Who should be the coalition’s first members?


The first members of a coalition, both as individuals and organisations, are likely to have a major impact on the policy, tone and working style of the collective effort. Key characteristics for such partners would be good experience of working with each other in the past, credibility on the issues in question, and people, time and resources that can be contributed. Those seeking to establish a coalition may have more or less choice over who the early members will be. Some partners may be so central to the issue at hand that working without them would seem impossible, or raise questions about the coalition’s credibility. In other contexts the field may be quite open.

Some suggested parameters for composing an initial group:

  • Open to all who are prepared to commit to it and who share a common agenda for action.
  • Formed at a manageable size, which can in turn agree the parameters by which a wider community can become engaged.
  • Mindful of diversity and regional representation issues, which may not be well balanced at first but will need to be considered as the group develops.
  • Include sufficient ‘worker bees’. Such people can be evidence-gatherers, policy drivers, campaigners and activists – but they need to be people who will take on work.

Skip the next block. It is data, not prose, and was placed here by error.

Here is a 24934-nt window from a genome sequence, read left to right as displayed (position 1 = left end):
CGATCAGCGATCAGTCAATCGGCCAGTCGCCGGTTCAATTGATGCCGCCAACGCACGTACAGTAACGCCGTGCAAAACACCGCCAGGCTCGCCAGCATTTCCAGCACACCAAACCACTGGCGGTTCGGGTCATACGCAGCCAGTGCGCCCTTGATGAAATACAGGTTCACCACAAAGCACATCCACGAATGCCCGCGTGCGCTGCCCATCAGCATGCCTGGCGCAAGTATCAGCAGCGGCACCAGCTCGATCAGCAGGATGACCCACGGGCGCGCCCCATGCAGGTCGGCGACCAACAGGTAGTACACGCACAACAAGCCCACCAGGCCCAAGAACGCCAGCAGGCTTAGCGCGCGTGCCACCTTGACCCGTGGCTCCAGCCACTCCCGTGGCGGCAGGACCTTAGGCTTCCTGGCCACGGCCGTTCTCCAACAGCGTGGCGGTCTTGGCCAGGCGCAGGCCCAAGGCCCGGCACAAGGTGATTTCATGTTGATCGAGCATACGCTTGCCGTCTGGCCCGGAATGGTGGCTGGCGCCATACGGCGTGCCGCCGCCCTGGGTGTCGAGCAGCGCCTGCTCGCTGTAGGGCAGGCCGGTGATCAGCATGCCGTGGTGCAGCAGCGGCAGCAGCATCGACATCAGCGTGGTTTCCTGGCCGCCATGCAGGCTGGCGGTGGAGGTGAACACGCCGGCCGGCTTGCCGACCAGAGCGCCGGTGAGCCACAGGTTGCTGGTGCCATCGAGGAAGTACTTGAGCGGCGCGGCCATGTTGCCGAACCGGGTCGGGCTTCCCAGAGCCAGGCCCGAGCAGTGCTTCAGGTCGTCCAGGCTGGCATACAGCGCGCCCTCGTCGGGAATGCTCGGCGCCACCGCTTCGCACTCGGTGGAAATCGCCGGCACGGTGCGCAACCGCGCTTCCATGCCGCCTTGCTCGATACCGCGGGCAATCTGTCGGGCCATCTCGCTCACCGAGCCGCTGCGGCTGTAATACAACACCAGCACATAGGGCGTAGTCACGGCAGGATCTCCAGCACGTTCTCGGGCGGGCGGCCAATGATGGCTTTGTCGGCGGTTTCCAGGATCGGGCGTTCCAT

• Big organisations bring credibility and capacity, but they can also bring challenges in terms of policy constraint and flexibility.
  • On many issues it will be important to have members that address the range of aspects that it presents – such as human rights, development, medical, legal etc.

Without worker bees any effort risks fizzling out into sterile policy discussions (or arguments) with a lack of focus on campaigning and outcomes. In a number of cases, too much of an academic orientation, with an emphasis on policy thinking but not on advocacy or activism, has resulted in initiatives failing to gain momentum. Successful coalitions contain the right mix of academic and activist ingredients.

For some coalitions the early membership has been strongly shaped by established working communities. The CMC was established by organisations that had worked together as part of the ICBL. Similarly, the International Network on Explosive Weapons (INEW) was formed in 2011, primarily by organisations and individuals who had been working together in the CMC.


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